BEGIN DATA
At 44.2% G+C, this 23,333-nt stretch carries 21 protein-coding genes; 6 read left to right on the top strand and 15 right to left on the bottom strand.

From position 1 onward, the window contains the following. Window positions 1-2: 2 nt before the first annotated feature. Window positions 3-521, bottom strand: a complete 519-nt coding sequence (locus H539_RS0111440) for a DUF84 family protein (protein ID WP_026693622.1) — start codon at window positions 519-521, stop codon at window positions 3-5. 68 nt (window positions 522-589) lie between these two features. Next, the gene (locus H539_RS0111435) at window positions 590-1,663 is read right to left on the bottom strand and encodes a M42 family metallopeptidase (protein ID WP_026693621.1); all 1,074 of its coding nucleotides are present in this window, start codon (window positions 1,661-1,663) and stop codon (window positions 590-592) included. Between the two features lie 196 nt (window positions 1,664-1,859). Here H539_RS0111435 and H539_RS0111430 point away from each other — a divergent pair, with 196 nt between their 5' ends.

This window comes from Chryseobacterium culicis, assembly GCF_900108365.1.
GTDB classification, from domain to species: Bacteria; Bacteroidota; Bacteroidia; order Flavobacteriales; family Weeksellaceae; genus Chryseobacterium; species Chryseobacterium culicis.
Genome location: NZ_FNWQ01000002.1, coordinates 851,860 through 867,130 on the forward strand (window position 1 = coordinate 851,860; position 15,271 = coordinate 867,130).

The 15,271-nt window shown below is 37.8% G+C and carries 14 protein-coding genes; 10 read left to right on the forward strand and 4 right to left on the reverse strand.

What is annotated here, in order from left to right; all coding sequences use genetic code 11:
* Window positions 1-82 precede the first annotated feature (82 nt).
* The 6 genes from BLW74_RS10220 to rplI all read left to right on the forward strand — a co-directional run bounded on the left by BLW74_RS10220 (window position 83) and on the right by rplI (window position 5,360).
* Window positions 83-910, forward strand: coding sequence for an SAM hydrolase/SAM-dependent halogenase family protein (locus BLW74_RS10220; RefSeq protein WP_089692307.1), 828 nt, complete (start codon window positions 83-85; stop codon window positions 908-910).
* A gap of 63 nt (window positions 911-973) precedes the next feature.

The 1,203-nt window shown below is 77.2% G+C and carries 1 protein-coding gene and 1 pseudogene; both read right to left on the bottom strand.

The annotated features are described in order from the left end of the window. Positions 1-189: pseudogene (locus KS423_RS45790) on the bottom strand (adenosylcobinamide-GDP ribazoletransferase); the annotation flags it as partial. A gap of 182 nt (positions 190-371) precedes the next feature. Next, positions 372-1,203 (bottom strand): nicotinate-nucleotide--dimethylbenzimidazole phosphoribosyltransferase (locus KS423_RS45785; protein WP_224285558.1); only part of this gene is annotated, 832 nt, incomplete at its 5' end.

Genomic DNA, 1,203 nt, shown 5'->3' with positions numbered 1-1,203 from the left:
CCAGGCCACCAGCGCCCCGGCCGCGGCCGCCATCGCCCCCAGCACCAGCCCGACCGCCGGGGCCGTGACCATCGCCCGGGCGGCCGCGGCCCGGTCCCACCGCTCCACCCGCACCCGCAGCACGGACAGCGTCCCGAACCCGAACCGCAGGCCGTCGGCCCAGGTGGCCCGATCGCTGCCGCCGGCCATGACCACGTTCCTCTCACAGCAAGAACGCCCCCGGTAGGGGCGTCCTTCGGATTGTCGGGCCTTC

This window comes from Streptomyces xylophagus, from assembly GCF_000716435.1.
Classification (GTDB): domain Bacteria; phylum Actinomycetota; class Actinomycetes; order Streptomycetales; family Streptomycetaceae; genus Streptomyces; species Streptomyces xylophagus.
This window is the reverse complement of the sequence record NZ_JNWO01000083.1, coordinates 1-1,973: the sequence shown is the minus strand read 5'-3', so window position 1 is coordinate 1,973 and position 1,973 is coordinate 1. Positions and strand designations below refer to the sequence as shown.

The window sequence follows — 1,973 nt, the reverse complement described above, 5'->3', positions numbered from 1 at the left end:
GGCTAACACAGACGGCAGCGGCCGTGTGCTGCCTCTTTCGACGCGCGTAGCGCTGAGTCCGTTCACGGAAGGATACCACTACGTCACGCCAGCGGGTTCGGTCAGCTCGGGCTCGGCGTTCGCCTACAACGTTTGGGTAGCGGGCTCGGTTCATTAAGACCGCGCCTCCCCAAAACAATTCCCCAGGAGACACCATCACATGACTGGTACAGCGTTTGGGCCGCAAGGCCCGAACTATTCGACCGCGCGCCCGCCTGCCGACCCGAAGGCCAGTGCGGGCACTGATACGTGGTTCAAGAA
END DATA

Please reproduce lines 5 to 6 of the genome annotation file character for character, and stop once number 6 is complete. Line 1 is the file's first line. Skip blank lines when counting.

Genome location: NZ_FNWQ01000002.1, coordinates 851,860 through 867,130 on the forward strand (window position 1 = coordinate 851,860; position 15,271 = coordinate 867,130).

The 15,271-nt window shown below is 37.8% G+C and carries 14 protein-coding genes; 10 read left to right on the forward strand and 4 right to left on the reverse strand.